Gorgoroth – Ad Majorem Sathanas Gloriam (2006) Album Review

Black Metal. Indeed a genre that does not have a good reputation. Fact is that the mark of ostracizing in big amounts came from this metal genre, a genre that not only manifested its violent tendencies through lyrical content, concept or instrumental, but outside the musical world as well. Partly, band members were involved, we have the infamous church burnings from Norway from early to mid 90s, we have crimes, murders even conflicts between the Swedish death metal scene and the Norwegian black metal scene. Another thing that made this genre infamous is the persistent usage of satanism and anti-christianity in concept, some of them embracing a modern kind of Satanism (claiming that Satan is not an existence but rather a rebellion, a way to reach freedom and also a philosophy) others, which are rare, embrace the Theistic Satanism, which worships Satan as an existent entity.

Remember my old review about Gorgoroth‘s 5th album Incipit Satan? Well, things are a little bit different with Ad Majorem Sathanas Gloriam (which roughly translated as For The Greater Glory Of Satan), both in musical composition and in atmosphere. Twilight Of The Idols, the previous album, featured some thrash metal elements in its composition, an influence that gave more aggression to Gorgoroth’s music but somehow turned to be monotone and boring, considering the fact that Gorgoroth never was a band that would release an album with an impressive length (hardly going over 40 minutes in length). I always found it hard to label their records as albums, not to mention full length albums. Basically, an album, in my opinion should contain about 45 to 60+ minutes of music divided into tracks, however, none of their albums even reached a praise-worthy length. Nonetheless, this is not an album that could stand as an obstacle to receiving a good quality album. They proved it that with good musicianship and with a lot of perseverance, you can release good albums, such was the release of their third album Under The Sign Of Hell and also the fifth album Incipit Satan and the following one Twilight Of The Idols. The question that governs this new record is: Will this one exceed or reach the level of their older works? Guess we will find out at the end of the review.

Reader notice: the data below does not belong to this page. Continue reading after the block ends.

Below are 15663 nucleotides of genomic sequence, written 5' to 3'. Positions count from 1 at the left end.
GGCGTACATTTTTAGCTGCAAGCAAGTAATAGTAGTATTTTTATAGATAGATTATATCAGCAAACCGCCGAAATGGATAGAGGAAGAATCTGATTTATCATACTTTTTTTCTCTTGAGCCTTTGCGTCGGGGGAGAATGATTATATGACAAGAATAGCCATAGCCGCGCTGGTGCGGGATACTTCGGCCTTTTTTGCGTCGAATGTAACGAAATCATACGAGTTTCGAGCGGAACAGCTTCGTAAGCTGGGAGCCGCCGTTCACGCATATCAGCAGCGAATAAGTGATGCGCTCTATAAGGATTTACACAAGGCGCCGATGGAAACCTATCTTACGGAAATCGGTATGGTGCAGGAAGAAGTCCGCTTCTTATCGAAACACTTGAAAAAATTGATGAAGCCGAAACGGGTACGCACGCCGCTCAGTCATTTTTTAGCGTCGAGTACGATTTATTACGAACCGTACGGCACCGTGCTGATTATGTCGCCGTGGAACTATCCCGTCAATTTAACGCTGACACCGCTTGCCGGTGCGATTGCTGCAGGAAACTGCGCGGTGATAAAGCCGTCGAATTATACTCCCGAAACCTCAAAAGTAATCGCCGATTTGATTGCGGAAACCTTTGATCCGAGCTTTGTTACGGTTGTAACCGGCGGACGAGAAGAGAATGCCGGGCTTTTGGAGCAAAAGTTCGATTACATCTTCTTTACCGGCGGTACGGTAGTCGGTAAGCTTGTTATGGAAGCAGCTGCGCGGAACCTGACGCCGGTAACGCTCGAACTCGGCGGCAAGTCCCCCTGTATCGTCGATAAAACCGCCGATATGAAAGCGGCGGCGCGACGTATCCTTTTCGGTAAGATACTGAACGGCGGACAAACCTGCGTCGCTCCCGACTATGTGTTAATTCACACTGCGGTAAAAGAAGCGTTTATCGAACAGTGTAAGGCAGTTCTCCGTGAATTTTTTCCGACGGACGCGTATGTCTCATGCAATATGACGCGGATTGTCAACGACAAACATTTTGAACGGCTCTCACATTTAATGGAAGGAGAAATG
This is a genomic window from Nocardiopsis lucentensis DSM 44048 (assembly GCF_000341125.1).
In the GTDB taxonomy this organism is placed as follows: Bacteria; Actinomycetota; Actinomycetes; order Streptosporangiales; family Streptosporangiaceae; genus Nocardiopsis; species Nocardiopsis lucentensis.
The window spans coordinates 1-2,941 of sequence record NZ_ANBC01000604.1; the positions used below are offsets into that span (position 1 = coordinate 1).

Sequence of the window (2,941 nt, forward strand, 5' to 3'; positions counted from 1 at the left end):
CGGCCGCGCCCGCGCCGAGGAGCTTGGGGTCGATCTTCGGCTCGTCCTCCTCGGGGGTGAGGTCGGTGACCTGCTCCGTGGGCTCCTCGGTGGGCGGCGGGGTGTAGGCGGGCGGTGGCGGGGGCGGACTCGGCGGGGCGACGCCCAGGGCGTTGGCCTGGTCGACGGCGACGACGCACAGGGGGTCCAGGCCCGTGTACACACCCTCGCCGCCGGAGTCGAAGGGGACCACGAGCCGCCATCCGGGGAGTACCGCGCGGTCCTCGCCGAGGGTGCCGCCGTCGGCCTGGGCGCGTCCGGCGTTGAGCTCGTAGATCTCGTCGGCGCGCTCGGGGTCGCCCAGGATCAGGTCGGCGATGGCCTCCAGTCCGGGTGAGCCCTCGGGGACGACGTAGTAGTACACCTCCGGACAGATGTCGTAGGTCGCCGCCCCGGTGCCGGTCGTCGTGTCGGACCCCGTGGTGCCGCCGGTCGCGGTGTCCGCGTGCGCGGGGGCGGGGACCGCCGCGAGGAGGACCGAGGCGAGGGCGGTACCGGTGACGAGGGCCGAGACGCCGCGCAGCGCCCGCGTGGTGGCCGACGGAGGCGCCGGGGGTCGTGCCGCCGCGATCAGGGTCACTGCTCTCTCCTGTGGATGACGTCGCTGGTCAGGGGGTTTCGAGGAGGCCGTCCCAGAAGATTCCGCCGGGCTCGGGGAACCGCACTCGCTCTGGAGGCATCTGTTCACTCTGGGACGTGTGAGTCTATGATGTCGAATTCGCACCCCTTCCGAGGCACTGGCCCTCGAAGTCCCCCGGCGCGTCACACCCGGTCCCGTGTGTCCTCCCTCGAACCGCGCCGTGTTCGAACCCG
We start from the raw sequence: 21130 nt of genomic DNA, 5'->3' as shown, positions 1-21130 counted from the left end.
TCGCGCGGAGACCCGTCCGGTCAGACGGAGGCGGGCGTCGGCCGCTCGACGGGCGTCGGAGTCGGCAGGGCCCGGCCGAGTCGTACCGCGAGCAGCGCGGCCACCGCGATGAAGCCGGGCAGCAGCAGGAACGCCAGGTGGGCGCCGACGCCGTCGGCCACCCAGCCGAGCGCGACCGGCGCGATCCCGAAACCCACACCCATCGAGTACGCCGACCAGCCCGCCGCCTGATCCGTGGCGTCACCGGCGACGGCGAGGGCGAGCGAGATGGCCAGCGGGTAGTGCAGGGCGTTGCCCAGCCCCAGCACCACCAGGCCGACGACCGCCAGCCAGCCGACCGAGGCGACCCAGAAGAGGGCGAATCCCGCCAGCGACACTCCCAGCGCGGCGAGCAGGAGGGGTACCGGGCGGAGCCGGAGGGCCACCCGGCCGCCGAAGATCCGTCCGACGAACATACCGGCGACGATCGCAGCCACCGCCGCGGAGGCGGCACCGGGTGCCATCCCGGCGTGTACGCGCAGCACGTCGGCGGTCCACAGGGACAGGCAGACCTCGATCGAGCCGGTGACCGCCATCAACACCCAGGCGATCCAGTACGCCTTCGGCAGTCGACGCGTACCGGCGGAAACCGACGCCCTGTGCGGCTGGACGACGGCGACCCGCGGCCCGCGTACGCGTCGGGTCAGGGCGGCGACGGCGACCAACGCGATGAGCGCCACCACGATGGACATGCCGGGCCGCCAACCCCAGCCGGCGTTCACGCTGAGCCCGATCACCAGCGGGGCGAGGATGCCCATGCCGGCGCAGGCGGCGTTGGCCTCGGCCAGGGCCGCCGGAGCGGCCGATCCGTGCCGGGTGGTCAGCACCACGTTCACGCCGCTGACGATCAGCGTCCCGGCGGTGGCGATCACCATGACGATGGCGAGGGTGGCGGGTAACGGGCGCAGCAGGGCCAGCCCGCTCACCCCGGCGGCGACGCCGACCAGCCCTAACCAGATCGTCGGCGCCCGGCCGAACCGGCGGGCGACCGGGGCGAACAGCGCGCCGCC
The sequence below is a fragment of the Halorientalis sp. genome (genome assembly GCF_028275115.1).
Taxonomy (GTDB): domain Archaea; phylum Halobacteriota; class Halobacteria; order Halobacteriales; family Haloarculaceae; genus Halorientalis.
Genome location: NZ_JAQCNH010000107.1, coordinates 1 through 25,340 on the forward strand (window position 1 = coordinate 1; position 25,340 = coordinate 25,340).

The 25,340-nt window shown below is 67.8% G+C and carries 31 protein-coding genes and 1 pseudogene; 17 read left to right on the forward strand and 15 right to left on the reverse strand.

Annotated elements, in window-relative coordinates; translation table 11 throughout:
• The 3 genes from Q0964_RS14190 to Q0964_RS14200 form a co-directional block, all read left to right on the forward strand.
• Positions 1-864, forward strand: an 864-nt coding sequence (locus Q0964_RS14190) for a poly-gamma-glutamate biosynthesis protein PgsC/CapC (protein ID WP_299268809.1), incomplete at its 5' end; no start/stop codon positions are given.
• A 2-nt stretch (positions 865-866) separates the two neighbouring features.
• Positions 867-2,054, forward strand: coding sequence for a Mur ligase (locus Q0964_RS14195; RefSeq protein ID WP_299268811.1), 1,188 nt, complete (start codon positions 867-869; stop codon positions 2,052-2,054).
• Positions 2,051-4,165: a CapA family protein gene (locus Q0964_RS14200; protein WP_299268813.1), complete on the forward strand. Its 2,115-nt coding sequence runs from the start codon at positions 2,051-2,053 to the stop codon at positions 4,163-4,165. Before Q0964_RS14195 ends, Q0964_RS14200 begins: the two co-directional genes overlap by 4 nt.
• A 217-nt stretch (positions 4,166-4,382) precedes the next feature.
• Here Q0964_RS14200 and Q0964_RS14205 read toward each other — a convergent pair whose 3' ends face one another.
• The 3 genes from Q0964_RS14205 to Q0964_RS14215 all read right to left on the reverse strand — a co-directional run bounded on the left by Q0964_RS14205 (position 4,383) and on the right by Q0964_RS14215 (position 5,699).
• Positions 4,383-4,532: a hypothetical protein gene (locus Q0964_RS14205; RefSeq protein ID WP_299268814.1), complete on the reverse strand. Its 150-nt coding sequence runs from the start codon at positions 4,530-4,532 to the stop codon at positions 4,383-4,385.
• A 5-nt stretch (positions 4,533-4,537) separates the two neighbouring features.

For starters, we find a new Gorgoroth in this album, even though there aren’t many changes in their line-up like in their older days. I don’t know from where this change came from, or if it was just natural, however, I suspect that the events that took place in between the release of their last two albums (Twilight of the Idols and Ad Majorem Sathanas Gloriam), the band went through a lot of media attention and public controversy with the recording of an infamous DVD entitled Black Mass Krakow, the usage of satanic elements (models crucified, sheep heads on sticks, a true bloodbath on stage) in a catholic country was not well received by the public (especially since Poland tends to overreact influence by the people that blindly follow this criminal cult).